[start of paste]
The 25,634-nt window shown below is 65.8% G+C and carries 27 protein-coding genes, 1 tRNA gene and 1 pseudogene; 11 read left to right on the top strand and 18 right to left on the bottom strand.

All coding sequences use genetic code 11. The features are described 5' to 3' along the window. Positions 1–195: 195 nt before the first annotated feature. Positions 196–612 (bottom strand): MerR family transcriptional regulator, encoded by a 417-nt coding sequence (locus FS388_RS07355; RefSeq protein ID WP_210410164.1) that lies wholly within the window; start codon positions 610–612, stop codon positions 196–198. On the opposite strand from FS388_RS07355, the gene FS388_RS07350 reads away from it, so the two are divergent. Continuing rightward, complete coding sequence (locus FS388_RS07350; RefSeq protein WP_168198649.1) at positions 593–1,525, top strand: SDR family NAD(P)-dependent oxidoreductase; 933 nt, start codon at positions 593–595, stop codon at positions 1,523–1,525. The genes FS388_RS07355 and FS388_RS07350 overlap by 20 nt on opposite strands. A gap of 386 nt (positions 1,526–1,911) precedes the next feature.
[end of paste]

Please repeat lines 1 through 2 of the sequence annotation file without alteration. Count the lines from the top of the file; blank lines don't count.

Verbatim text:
The 25,634-nt window shown below is 65.8% G+C and carries 27 protein-coding genes, 1 tRNA gene and 1 pseudogene; 11 read left to right on the top strand and 18 right to left on the bottom strand.

All coding sequences use genetic code 11. The features are described 5' to 3' along the window. Positions 1–195: 195 nt before the first annotated feature. Positions 196–612 (bottom strand): MerR family transcriptional regulator, encoded by a 417-nt coding sequence (locus FS388_RS07355; RefSeq protein ID WP_210410164.1) that lies wholly within the window; start codon positions 610–612, stop codon positions 196–198. On the opposite strand from FS388_RS07355, the gene FS388_RS07350 reads away from it, so the two are divergent. Continuing rightward, complete coding sequence (locus FS388_RS07350; RefSeq protein WP_168198649.1) at positions 593–1,525, top strand: SDR family NAD(P)-dependent oxidoreductase; 933 nt, start codon at positions 593–595, stop codon at positions 1,523–1,525. The genes FS388_RS07355 and FS388_RS07350 overlap by 20 nt on opposite strands. A gap of 386 nt (positions 1,526–1,911) precedes the next feature.